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Landenberg, Pennsylvania, United States
Based in Landenberg, PA PLG offers Landscape Installation and Maintenance to Southern Chester County and Northern Delaware

Friday, April 29, 2011

Designing with Children in Mind

When commissioning a landscape design, it is very important to consider how children view and interact with the world around them.  Children tend to view the landscape through a microscope, tending to focus on details rather than the big picture.  A child’s garden should appeal to all five of their senses (Moore, 1997).  It is important to instill in children a love of nature that will grow into stewardship and environmental sensitivity.  It is important to remember that children are individuals that can add a lot of insight into the design process. 
            A child needs are best met through nine basic elements provided in a design: discovery, water, loose elements, plant life, wildlife, heights, enclosure, movement, and make believe (Dannenmaier, 1998).  Discovery is very important to a child’s development.  Creative, constructive activity occurs through a child’s opportunity to define the parameters of their play.  One of the most desirable elements in any garden but is one of the least provided because of cost and liability issues.  A child’s need for loose elements can be provided by a sand box, or even natural elements such as dirt, twigs, and pine cones.  Playing with loose elements help children develop skills in construction and creation.  Heights provide a sense of escape to children by providing an exciting perspective.  If your site has great differences in elevation you can provide this very easily though if it doesn’t height can be provided by a well designed tree house.  Movement is the most important element to provide for kids.  Movement is satisfied through physical activity.  Provide children with a play-scape, a lawn area, but most of all make it this area very safe.  Allowing children room to be creative within the landscape is very important.  Providing a space for make-believe is very easy.  This space should have elements that children can adapt to their play.  Kids like to play in enclosed spaces.  Growing up we all had that special place in the woods where we built a “fort” or “cottage (girls).”  These special spaces made us feel safe, and allowed us to play privately.  Providing parents with a good sightline to these spaces is an important consideration when designing these spaces.  When choosing plants for use around children they should not have thorns, or be poisonous.  Common plants to avoid are anemone, caladium, foxglove, hydrangeas, lantanas, mistletoe, and philodendron.  The next question to ask is “should we educate our children about the dangers or eliminate these plants totally?”  Choose plants that have bright colors, unusual features, and interesting flowers.  Consider growing vegetables, and involving children in your gardening activities.  Use plants to attract wildlife into your garden or use a bird feeder.  Providing children with the opportunity to observe animals helps to develop a sense of wonder for natural processes.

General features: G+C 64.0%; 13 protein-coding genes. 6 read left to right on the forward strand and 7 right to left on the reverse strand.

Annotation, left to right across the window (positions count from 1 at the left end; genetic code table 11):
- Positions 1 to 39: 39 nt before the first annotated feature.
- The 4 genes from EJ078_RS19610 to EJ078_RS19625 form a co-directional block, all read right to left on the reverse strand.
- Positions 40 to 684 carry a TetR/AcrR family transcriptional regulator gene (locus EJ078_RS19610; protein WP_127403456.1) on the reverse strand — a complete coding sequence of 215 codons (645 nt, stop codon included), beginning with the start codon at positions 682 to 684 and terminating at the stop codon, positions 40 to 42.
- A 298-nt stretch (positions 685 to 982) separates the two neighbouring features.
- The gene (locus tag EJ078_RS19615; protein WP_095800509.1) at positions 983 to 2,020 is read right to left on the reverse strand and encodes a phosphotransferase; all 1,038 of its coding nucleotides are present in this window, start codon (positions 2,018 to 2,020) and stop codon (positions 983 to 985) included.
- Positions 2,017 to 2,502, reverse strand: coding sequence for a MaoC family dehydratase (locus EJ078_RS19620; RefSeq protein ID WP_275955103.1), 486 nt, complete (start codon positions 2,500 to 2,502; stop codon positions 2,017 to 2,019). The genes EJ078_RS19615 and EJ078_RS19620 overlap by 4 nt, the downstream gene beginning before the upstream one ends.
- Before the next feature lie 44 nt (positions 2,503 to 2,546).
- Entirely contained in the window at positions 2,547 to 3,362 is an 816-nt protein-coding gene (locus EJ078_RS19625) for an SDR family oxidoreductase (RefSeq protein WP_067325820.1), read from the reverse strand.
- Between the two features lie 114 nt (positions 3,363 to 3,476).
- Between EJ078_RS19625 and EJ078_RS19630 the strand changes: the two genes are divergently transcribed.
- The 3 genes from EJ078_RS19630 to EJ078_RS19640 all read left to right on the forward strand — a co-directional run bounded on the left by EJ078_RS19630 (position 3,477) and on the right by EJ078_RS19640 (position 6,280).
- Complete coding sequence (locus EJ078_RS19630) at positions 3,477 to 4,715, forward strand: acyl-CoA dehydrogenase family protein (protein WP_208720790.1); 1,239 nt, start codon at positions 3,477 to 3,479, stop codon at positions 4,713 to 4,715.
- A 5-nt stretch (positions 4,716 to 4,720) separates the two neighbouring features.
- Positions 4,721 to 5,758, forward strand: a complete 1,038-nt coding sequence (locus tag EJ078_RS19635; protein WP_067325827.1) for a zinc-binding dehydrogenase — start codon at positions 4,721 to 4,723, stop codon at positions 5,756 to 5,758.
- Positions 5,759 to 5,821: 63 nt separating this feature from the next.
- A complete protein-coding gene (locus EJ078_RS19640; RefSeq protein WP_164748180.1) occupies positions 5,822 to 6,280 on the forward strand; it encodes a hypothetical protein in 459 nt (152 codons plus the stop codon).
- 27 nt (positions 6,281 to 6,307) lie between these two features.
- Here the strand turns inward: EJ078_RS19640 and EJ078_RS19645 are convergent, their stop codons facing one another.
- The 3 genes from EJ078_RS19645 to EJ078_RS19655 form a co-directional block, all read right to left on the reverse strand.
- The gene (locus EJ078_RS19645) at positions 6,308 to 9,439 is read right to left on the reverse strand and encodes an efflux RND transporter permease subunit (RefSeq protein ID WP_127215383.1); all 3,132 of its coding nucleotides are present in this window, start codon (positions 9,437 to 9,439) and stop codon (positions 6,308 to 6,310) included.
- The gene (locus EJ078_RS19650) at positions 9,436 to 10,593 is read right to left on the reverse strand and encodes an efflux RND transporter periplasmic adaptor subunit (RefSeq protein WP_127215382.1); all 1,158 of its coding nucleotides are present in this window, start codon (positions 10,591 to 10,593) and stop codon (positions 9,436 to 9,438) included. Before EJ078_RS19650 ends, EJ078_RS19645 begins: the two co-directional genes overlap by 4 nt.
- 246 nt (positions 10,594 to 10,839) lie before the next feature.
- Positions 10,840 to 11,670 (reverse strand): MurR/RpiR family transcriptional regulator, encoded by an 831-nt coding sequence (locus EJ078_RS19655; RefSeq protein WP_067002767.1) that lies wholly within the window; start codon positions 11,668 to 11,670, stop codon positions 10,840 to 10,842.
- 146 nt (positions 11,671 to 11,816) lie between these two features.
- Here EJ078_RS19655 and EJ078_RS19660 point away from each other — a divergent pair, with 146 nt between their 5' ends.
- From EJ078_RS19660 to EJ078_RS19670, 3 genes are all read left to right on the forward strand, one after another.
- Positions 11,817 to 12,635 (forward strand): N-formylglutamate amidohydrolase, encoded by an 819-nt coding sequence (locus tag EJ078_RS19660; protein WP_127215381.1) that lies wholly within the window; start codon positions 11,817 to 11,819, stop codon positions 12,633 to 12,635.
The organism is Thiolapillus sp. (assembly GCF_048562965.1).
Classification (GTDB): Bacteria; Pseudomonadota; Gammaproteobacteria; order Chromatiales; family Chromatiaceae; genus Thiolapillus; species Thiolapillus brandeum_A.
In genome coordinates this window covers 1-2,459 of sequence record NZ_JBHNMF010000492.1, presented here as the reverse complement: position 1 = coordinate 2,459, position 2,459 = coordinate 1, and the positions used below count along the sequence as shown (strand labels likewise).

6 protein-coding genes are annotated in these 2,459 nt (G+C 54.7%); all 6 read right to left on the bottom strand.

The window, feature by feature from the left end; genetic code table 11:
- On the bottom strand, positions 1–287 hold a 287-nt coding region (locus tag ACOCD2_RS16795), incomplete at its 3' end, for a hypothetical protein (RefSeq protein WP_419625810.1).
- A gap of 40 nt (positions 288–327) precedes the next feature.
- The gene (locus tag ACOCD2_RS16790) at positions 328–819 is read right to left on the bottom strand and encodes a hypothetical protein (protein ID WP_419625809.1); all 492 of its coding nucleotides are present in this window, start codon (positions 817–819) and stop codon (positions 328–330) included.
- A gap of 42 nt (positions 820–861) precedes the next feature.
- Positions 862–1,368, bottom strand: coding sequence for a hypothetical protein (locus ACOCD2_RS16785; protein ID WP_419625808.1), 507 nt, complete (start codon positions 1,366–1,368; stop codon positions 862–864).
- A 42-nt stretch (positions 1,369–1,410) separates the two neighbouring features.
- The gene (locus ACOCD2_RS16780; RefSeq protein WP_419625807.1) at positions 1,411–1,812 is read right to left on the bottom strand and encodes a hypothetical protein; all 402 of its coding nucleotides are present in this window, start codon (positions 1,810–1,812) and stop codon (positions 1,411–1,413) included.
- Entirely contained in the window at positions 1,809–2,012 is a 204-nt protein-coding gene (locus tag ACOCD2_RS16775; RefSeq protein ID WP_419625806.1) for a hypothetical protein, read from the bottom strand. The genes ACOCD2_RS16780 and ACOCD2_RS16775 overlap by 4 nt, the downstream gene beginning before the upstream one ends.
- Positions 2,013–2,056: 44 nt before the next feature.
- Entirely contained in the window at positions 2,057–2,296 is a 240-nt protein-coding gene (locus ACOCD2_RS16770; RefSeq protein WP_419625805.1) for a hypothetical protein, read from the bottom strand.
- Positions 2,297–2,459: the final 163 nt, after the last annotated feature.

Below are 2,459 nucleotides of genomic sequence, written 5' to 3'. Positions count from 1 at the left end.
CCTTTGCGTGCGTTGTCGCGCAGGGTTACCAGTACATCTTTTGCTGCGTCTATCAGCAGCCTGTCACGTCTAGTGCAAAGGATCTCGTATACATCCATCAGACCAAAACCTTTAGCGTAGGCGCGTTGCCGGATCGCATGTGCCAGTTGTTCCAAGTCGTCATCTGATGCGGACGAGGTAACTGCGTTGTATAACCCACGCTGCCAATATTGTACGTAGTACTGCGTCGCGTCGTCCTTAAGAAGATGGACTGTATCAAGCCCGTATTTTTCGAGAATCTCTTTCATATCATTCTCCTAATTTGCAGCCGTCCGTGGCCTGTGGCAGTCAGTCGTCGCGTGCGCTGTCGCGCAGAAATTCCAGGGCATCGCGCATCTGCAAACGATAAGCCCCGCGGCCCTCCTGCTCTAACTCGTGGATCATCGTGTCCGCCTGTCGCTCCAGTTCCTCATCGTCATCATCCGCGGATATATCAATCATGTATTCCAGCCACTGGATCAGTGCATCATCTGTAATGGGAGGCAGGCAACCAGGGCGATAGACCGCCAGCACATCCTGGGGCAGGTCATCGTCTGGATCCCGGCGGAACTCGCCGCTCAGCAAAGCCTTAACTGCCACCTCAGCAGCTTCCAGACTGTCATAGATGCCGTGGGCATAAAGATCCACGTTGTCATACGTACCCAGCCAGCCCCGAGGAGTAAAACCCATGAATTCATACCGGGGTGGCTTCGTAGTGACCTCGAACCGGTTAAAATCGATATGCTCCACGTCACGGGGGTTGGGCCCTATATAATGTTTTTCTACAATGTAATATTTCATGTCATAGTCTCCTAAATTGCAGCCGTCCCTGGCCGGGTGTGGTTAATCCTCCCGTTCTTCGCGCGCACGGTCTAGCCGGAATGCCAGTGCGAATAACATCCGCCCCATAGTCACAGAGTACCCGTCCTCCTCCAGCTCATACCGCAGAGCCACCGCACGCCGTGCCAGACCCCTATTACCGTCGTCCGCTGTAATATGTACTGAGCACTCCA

Providing these nine elements within a well designed landscape is a difficult process.  Juxtaposing children’s areas against more landscape elements requires careful design consideration.  Keeping retaining walls shorter, designing stairs with a shorter rise and longer treads, and thinking about safer paving materials.  When designing for children it is important to stay away from abrasive paving materials such as, tumble bricks.  Use smoother materials such as range pattern flagstone.  Provide boundaries for children by using hedges or privacy fencing.  Providing ample area to circulate around pools, grills, and ensuring that a patio is well lit at night are important considerations.  Avoiding pressure treated lumber and wood chips in your landscape.  Using natural materials around your children is the best policy.  When placing sandboxes, playscapes, or tree houses consider sight lines from your house.  Most children are injured when they are out of sight.  Under playground equipment use certified playground mulch, poured rubber, or rubber mulch.  Install this material at least six inches thick to protect the kids from a hard fall.  Poured rubber is installed six inches thick on a concrete pad and come in a multitude of colors.  When doing the original design considering the children will outgrow any play ground equipment is very important.  Designing play spaces with a future use in mind.  An area that once held a sandbox or swing set can be re-adapted to a planting be, or a private, secret garden with a bench and fountain.  If you would like a pond, think about installing a grid a couple of inches under the surface of the water to prevent a child from drowning. 
            If you have children or are thinking about having a child please consider this in your design.  A child’s input is also an invaluable resource for a designer, so consider involving them in the design process.  With a little careful consideration and good design a landscape can be beautiful and safe as well.      

-Matt Bradley, Designer, BLA

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